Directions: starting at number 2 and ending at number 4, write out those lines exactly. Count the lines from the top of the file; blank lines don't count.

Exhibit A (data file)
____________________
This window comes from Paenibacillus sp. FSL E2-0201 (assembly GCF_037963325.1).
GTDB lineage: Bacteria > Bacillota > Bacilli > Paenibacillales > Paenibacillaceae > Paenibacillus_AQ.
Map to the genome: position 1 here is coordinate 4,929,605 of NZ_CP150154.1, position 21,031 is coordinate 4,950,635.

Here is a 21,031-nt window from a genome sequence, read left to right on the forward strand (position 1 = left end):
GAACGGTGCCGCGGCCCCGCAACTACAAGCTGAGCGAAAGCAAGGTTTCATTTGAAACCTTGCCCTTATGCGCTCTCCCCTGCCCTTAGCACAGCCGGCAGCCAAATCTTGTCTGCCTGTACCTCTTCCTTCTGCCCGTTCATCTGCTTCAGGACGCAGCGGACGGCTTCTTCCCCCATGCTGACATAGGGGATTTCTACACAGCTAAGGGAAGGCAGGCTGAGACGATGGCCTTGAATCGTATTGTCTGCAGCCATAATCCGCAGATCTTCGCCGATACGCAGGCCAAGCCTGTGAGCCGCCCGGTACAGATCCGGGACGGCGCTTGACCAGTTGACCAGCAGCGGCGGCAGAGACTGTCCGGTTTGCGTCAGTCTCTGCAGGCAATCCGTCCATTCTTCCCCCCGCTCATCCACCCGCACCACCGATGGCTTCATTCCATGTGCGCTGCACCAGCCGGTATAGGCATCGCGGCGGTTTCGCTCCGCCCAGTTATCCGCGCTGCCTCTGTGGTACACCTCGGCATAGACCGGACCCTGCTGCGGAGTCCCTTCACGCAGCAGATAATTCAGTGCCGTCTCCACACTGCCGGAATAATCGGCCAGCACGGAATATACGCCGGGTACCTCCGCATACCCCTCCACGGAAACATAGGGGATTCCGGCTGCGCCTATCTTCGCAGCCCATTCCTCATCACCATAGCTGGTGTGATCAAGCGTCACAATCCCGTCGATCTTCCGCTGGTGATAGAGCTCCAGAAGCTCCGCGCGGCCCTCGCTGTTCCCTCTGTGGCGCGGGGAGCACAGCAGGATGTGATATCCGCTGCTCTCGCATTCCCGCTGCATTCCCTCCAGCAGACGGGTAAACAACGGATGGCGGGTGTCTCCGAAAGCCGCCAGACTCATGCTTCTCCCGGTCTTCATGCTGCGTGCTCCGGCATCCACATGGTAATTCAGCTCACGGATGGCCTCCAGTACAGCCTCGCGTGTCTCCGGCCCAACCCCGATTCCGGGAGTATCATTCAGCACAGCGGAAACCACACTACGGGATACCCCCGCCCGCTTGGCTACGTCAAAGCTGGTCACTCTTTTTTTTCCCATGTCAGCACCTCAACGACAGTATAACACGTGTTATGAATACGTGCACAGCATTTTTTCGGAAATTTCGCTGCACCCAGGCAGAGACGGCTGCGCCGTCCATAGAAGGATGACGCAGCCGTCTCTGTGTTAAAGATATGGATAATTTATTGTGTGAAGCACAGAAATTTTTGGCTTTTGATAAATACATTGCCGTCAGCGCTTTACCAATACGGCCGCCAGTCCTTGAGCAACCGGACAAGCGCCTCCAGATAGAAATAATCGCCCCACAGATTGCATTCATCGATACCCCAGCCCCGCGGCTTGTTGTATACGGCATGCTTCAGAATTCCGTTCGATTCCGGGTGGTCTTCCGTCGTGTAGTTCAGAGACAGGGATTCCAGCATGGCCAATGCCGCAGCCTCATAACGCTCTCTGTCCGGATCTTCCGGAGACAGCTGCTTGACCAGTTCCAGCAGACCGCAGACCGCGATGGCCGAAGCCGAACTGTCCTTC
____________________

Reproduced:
GTDB lineage: Bacteria > Bacillota > Bacilli > Paenibacillales > Paenibacillaceae > Paenibacillus_AQ.
Map to the genome: position 1 here is coordinate 4,929,605 of NZ_CP150154.1, position 21,031 is coordinate 4,950,635.

Here is a 21,031-nt window from a genome sequence, read left to right on the forward strand (position 1 = left end):